"I participate in research to help take the fear aspect out of the equation for me and other breast cancer patients."
– Lorna Smith, Lions Bay
Lorna Smith knows that she is one of the lucky ones who experience very little pain directly following breast cancer treatment. Now in her 60s, Smith was diagnosed in early 2022 with the all-too-common disease that affects around 29,000 Canadians.
“I was startled by the diagnosis because I do not have a history of cancer in my family,” recalls Smith. “At the time, I did not feel immense fear, as I believed that the medical system had the tools to deal with it.”
An active person who enjoys travel and leisure time, Smith’s world slowed down while on her cancer journey. After being referred to an oncologist, she underwent surgery to remove a small mass from her left breast and six lymph nodes from her armpit, along with radiation treatment.
While still in-hospital, Smith noticed a poster advertising a clinical trial led by Vancouver Coastal Health Research Institute researcher Dr. Kristin Campbell. Curious about the study, and wanting to support research that could help patients like her, Smith enrolled as a participant.
Empowering patients to seek optimal post-breast-cancer care
Campbell’s Arm Morbidity Self-Monitoring (AMS) study — conducted with support from UBC physiotherapy trainee Kendra Zadravec — aims to better understand how to assess the shoulder and arm problems experienced by many people who undergo breast cancer treatment.
Surgical incisions made in the armpit and chest can affect movement due to scar tissue and related swelling, Campbell explains.
“Many patients experience something akin to having very tight shoulder or chest muscles that can make it difficult to do up their bra straps or wash their hair.”
Pain, muscle weakness, swelling and decreased range of motion can hinder daily and leisure activities. Over time, this can decrease a person’s quality of life, independence and recovery.
Patients who undergo surgery and radiation for breast cancer are also at a higher risk of developing lymphedema. The condition occurs when the lymph drainage system found in a woman’s armpits and chest wall do not work as well due to surgical incisions or radiation treatments. Lymph fluids can pool, causing arm swelling that can lead to permanent tissue damage and arm and hand enlargement.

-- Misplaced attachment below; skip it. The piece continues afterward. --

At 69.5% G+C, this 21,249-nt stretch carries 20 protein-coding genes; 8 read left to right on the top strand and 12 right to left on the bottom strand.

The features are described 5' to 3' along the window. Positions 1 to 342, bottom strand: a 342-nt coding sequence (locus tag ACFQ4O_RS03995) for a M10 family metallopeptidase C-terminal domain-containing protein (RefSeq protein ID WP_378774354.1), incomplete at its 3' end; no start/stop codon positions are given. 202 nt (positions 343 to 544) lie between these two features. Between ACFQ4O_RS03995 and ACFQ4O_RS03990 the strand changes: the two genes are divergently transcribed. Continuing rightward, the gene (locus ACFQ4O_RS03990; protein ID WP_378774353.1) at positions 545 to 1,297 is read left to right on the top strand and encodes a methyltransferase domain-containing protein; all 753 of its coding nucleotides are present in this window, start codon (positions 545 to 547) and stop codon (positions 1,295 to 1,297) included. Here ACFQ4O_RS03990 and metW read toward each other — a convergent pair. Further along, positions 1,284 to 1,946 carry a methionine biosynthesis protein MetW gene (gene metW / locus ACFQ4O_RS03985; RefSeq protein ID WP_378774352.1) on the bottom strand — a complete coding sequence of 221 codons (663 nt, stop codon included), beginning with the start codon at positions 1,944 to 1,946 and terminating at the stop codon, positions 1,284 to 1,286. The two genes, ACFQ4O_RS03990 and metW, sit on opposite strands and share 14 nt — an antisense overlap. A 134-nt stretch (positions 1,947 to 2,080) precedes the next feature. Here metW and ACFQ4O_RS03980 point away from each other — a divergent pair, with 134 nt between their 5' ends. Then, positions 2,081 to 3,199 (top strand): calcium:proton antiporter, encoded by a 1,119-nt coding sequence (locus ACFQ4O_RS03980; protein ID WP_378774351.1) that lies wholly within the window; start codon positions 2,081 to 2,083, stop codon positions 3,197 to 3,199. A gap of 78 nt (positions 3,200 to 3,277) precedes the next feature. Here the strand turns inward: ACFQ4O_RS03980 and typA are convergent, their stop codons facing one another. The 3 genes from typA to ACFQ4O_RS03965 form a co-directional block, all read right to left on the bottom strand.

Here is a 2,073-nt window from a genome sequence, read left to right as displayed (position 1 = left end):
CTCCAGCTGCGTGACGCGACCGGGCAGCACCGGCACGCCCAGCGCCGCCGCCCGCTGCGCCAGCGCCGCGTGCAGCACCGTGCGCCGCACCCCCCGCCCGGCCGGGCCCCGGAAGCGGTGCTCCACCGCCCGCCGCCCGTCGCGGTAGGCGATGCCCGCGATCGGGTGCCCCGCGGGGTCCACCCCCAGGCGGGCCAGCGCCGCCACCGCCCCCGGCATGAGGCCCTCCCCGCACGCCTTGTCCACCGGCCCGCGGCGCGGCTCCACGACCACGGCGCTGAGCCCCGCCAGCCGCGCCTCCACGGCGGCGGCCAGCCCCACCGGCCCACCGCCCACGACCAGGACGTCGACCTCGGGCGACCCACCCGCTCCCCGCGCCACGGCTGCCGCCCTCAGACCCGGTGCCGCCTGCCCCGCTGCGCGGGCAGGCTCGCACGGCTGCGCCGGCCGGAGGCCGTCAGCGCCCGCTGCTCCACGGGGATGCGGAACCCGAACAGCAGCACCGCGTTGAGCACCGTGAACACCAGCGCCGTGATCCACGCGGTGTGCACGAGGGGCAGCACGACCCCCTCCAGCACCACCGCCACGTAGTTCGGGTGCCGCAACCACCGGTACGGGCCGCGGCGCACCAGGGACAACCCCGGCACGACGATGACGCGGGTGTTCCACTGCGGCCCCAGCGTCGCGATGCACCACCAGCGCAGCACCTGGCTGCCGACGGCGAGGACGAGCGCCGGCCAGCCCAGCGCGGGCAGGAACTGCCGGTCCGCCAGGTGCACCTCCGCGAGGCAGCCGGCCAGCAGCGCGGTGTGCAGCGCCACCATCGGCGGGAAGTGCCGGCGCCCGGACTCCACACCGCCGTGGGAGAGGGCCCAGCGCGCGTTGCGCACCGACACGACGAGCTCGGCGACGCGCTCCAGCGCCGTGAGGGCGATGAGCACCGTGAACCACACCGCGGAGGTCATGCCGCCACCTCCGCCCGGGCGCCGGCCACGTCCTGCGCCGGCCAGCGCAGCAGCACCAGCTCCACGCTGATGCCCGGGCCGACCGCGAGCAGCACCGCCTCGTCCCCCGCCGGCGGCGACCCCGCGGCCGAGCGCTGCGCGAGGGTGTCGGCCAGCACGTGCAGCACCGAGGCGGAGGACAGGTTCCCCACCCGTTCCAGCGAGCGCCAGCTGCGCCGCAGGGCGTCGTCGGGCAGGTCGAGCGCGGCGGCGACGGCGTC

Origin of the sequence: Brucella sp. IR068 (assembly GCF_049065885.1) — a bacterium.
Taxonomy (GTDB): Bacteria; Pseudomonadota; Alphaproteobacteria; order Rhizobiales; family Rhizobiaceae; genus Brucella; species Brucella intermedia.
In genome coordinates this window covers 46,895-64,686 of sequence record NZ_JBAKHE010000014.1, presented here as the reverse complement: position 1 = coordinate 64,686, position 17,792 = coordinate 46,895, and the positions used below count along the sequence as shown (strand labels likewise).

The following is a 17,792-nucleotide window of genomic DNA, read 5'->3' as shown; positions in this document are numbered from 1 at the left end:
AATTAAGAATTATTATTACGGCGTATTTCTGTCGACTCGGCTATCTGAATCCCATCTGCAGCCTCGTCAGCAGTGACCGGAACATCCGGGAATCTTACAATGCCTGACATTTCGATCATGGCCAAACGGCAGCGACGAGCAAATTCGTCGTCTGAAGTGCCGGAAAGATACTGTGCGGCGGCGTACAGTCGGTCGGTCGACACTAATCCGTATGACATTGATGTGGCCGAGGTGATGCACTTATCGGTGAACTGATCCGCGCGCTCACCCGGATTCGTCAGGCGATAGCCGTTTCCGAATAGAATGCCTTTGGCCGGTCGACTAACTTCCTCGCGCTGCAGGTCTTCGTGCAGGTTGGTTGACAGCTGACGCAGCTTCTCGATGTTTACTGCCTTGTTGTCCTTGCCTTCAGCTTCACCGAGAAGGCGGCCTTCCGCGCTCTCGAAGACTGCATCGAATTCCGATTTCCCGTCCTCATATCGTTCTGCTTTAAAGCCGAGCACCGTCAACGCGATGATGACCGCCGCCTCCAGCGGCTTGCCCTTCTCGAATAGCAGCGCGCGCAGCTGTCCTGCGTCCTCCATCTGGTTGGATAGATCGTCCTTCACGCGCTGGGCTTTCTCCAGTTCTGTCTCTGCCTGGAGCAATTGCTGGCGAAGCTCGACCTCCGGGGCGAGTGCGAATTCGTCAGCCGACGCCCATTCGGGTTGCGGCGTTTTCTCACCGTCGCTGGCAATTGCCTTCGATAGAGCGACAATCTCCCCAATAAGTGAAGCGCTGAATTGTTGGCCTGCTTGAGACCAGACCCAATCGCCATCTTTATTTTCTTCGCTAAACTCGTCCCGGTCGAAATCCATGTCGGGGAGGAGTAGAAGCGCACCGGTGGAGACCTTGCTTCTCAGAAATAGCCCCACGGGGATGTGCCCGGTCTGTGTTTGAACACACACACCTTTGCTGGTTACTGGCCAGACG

“The condition can happen soon after surgery or years later,” adds Campbell. “The earlier lymphedema is caught, the easier it is to manage, which is where the importance of empowering breast cancer patients with the tools to self-monitor can support better outcomes.”
For the AMS study, each participant fills out a survey on their daily activities and their own assessment of their arm and shoulder movement. They also receive an assessment by a physiotherapist, which is compared against the participant’s self-assessment. The physiotherapist then recommends whether or not a participant would benefit from receiving further physiotherapy.
“Most patients receive preoperative education, and a physiotherapist is often involved in these sessions,” notes Campbell. “However, most patients will not routinely see a physiotherapist after surgery, and standardized self-monitoring guidelines are not presently given to patients to help them identify when they should seek care from a physiotherapist after surgery.”
“Physiotherapists can help manage these issues. However, some people may not know they could benefit from physiotherapy after breast cancer treatment.”
Better self-monitoring could also mean that patients may not have to make a trip to a specialist clinic to be assessed.
“Giving patients a way to self-assess their arm and shoulder mobility to determine if something needs to get looked at would take away some stress and anxiety.”
Campbell’s “Arm Morbidity Self-Monitoring” study is recruiting women aged 19 and older who received treatment for breast cancer. Learn more and participate in this study.
This is one patient's story of participating in a research study. Your experience may differ. Learn about clinical trials before participating.